I was talking to Grig the other day about a part of myself that has always kind of been interesting to me.
I have a hard time getting close to people. The other day, when Kevin was really sick I was having horrible thoughts about waking up to find him not breathing. Most people would avoid thinking about it, but I have two parts of my brain. The logical part not only thinks about things like that, but asks the question, "What would you do?" When I get into that mindset, the emotional side of my brain shuts down and I am able to think of how events would unfold in a very practical way and how I would deal with it.
Later on, when the emotional side kicked back in, I was horrified at the thought and I wasn't able to sleep very good because I had to keep checking on him. He's fine and is no longer sick, but the way I reacted gave me food for thought.
My greatest recurring nightmare when I was growing up was my family dying and leaving me alone. I would wake up sobbing from dreams like that, and it would hurt a lot. I loved my family very deeply, but sometimes I subconsciously began to separate myself from them in preparation of the moment when they would leave me. This isn't necessarily healthy and makes me seem a bit distant at times. For a long time, I wondered why I didn't have more friends or why it didn't bother me so much when people moved away. I wondered what was wrong with me.
I finally realized that it isn't that I don't care about people. It is that I care too much. It is so painful for me to have someone leave my life that before it even begins happening, I start to emotionally separate from them.
When I was a kid, I once read a note that a girl had written about me. I thought we were pretty good friends, but one day, without meaning to, I glanced over and saw that she had something written in her notebook. I wasn't trying to pry, but I caught a glimpse of my name and I couldn't help myself. To another friend she had written: "Emma (meaning me) is such a jerk. She says mean things all the time and then says she's joking, but I know she's not."
That really hurt my feelings. It really hurt me that someone I thought loved me and understood me would not only misunderstand me, but then they would talk badly about me to another person I thought was my friend.
Granted, I was not a perfect child. I did make jokes and say I was kidding all the time. However, in our family, sometimes teasing is a sign of affection. I really was trying to be a good friend. When I said I was kidding, I REALLY was kidding. I tried to pick inoffensive things to tease people about, but evidently I wasn't doing a good job because I had hurt someone else's feeling. Which made me feel even worse.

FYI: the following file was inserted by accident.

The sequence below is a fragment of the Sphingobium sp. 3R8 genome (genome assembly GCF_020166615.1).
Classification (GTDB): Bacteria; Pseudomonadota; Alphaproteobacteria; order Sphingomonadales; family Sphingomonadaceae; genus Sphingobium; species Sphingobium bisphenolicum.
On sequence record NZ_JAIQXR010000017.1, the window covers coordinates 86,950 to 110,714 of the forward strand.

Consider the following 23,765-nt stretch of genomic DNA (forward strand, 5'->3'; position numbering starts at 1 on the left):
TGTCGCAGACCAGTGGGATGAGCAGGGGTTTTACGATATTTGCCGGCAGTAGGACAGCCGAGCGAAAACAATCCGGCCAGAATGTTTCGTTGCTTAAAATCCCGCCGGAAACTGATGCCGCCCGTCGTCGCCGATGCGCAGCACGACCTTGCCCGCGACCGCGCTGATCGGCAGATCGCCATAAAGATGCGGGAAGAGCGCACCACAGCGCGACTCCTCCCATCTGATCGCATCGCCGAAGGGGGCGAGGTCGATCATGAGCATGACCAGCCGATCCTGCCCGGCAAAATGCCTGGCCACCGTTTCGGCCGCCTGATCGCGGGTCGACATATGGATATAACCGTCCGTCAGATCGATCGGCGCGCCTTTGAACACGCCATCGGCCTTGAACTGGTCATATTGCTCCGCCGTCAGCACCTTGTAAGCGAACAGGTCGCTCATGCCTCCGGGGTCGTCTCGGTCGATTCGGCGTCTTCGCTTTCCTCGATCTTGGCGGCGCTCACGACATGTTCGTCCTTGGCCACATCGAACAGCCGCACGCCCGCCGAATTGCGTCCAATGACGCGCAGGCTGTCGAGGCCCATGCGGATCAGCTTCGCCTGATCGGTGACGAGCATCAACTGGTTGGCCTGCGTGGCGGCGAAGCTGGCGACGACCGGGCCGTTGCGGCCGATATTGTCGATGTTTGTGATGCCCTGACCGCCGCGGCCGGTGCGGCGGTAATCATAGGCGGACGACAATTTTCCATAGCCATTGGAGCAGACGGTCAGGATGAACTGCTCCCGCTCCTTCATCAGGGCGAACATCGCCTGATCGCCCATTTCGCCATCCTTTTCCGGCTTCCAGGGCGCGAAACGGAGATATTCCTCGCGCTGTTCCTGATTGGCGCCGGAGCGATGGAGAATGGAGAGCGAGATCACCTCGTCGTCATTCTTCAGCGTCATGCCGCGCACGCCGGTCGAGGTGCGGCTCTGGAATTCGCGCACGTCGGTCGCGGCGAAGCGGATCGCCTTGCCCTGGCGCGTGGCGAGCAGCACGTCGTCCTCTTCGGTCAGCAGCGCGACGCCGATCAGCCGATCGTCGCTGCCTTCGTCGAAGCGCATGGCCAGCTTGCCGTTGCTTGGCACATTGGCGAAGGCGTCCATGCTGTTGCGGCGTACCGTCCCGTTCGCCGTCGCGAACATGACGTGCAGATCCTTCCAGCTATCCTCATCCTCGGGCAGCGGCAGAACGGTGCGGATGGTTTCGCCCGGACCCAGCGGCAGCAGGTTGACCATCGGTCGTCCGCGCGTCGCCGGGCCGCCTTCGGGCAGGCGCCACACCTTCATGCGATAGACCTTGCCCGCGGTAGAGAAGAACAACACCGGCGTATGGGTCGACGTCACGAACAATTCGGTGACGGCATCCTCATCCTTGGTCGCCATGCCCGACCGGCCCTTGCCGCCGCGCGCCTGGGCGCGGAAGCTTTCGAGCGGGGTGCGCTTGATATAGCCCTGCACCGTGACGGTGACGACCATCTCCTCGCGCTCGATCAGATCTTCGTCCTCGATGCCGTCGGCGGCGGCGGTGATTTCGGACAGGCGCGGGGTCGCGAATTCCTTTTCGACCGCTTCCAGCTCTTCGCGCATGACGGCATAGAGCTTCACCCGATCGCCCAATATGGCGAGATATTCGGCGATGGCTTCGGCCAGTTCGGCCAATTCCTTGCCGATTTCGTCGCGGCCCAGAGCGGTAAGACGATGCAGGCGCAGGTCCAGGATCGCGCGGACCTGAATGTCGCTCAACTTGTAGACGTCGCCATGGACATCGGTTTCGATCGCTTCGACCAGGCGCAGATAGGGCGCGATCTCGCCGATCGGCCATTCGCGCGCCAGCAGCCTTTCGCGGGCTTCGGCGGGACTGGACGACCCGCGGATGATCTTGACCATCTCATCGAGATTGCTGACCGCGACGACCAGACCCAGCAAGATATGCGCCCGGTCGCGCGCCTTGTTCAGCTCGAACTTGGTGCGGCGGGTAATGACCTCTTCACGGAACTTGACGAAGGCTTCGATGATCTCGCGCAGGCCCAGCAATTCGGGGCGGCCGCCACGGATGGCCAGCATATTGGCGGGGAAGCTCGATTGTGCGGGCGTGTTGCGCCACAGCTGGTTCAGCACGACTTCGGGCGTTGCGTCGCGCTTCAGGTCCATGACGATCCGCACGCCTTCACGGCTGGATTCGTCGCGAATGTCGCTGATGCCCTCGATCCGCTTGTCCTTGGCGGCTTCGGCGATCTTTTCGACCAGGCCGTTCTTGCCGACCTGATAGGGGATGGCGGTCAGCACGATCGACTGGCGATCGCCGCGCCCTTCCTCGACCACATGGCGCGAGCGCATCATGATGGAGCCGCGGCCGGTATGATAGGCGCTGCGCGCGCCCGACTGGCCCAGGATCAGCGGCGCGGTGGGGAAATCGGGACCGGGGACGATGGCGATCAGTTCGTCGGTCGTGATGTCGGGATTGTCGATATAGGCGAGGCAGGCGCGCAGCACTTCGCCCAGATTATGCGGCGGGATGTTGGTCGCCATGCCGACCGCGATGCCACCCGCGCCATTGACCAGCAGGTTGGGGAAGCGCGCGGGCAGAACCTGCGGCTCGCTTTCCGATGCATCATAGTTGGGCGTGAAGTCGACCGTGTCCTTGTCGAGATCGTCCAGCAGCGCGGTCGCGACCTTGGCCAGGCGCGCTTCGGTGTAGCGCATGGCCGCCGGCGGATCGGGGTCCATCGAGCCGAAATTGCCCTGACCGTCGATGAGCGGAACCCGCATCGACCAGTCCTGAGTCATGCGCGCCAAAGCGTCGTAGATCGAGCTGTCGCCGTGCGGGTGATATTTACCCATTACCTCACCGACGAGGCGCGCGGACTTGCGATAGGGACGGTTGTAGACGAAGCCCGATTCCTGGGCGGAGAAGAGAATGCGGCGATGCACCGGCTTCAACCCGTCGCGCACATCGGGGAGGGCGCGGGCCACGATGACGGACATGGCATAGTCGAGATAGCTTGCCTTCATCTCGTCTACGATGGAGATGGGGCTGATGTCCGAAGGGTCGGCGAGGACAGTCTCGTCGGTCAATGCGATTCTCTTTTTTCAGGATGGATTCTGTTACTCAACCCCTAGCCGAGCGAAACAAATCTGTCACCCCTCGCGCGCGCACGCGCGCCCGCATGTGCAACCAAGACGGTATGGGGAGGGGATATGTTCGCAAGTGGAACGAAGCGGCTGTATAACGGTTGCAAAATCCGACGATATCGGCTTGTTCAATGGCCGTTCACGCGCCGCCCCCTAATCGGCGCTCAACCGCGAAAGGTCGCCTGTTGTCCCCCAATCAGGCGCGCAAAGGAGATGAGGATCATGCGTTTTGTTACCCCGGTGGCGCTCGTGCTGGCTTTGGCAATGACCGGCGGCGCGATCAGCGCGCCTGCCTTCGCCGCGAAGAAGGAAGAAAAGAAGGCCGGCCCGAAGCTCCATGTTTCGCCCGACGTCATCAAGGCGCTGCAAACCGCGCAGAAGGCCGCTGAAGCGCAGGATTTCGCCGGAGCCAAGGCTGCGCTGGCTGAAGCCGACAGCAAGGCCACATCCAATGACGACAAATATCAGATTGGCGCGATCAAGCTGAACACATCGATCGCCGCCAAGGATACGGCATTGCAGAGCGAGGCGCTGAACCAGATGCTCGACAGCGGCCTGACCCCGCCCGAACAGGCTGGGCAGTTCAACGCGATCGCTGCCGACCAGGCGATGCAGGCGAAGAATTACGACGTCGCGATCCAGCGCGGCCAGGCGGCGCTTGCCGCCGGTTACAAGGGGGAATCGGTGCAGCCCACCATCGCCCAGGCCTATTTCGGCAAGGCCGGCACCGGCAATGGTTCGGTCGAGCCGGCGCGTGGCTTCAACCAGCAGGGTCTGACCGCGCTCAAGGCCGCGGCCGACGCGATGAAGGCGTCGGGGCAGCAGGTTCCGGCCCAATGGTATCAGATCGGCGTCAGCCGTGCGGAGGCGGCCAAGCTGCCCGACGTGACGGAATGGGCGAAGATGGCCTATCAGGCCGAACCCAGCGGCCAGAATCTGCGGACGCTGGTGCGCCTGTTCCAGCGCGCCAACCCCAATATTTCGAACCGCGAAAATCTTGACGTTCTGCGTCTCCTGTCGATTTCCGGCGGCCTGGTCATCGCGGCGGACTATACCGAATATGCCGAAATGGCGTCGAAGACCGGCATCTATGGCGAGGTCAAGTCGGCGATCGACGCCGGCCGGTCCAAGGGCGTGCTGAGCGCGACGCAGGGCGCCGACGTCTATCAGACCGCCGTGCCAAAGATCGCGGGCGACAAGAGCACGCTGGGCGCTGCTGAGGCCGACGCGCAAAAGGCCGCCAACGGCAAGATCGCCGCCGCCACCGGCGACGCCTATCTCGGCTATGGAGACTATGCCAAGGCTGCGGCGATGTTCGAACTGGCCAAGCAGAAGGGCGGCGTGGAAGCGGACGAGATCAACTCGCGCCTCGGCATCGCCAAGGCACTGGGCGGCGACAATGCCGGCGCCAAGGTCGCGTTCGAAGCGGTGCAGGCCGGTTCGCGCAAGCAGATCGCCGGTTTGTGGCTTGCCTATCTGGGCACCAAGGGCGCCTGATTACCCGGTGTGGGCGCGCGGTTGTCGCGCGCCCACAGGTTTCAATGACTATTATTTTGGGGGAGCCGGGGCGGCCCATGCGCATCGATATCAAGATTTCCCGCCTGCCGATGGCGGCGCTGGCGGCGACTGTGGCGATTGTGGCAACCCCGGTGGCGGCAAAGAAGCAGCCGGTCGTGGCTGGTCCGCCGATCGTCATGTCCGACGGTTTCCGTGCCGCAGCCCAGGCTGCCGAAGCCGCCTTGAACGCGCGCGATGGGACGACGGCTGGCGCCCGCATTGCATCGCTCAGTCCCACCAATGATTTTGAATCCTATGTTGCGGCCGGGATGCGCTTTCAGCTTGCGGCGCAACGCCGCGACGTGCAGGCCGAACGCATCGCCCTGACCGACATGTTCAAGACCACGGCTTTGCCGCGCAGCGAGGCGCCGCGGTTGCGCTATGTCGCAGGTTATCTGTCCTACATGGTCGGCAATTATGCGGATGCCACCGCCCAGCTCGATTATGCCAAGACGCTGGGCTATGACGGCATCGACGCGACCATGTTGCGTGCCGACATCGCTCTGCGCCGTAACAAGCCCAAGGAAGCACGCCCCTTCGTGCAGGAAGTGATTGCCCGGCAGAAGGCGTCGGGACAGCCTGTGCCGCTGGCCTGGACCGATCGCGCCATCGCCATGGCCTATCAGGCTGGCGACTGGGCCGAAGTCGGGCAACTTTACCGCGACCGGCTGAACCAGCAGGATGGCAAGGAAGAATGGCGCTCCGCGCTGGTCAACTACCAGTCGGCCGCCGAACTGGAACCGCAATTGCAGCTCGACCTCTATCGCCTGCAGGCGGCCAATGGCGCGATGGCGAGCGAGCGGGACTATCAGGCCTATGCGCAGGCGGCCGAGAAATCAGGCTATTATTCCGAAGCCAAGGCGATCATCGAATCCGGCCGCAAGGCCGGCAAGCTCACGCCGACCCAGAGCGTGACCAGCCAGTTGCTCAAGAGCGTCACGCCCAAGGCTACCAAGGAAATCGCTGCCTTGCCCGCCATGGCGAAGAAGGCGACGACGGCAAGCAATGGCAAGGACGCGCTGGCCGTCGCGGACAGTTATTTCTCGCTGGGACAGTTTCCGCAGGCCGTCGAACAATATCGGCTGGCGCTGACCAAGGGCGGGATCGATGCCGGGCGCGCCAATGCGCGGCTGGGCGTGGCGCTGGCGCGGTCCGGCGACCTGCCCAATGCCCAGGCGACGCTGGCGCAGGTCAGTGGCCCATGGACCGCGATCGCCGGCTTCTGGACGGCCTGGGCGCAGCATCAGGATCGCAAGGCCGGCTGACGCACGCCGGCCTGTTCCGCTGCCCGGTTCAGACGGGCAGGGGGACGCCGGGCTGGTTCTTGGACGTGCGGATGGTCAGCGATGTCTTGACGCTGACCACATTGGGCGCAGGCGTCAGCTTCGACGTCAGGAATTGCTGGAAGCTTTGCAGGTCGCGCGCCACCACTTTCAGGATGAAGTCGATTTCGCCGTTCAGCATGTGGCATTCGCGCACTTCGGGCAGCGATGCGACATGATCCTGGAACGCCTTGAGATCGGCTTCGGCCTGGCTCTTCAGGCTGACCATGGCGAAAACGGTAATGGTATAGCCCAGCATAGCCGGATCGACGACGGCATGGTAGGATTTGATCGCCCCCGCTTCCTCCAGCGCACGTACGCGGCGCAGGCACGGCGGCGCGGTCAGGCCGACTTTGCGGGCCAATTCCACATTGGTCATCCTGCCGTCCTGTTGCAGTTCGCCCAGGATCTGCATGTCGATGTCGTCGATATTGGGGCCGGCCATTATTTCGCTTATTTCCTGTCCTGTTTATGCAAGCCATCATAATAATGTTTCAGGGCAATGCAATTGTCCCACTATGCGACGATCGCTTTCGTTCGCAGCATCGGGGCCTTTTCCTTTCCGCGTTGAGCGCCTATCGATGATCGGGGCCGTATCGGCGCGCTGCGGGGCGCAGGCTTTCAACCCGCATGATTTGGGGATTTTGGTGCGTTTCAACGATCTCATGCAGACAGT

That, and a few other betrayals of friendship, made me decide that I could be friends with myself. I like myself and understood myself. Myself and I could hang out and have a good time without other people. I didn't understand what had happened to all the other kids at my school. Some of them that I thought I was close to suddenly turned into different people. Only now do I realize they were all trying to figure out who they were and what they were becoming. It's a hard time for kids, but I needed someone who would love me no matter what and would appreciate the things that I did for them.
This can be a very useful mental ability. I know that if something were to happen to my family, this part of my brain would take over and I would be able to survive until I could recover emotionally. I just worry about the emotional recovery part.
On my mission, I had a companion that I knew was going to be transferred to another area. We were very close, and the thought of her leaving (albeit only a short distance away) was extremely painful for me. So, the logical part of my brain kicked in and told me that it would be easier if I just didn't care so much. Without meaning to, I began to withdraw from that friendship. She caught me at it, and we put a stop to it. We continue to be great friends to this day.
It took me years to pull my heart out of the box I had stuffed it into. College helped a lot, and the mission helped even more. I had the sacred experience on my mission of feeling a little bit of what Heavenly Father feels for his children. It was so powerful I felt like my chest was going to explode with love, and I knew that was only a small portion of our Father's love. If Heavenly Father loves us all that much, why can't we love ourselves and each other?
I now have a best friend who loves me. He understands me better than anyone and tolerates my inadequacies while helping me improve. I can tell him anything and he listens without judgement. We are working together to be better people, and I'm so grateful that my Heavenly Father led me to my wonderful husband.
Sometimes, my heart still tries to pull back and separate myself from my family. It tries to protect me from being hurt, but I'm slowly learning how to let go of that fear. I want to be emotionally close to my husband and son, but if I allow the fear to pull me away I may not feel as much pain when we are separated, but I will also miss many joyous opportunities when we are together.
It's okay to feel pain. Pain helps you know that you are alive and have something to care about. Withdrawing from society or from those who love you may shield you from that pain, but it is not worth the cost. Love is a wonderful feeling that can bring unbridled joy into your life. It can be risky, but we grow as we experience opposition. If I had never felt pain from betrayal, would I truly value the love that I have now?
I don't think so.
Caring too much is a good thing. Don't let people beat it out of you. You're going to find someone who can treasure all the love you can give and when that happens, you'll be glad you never gave up.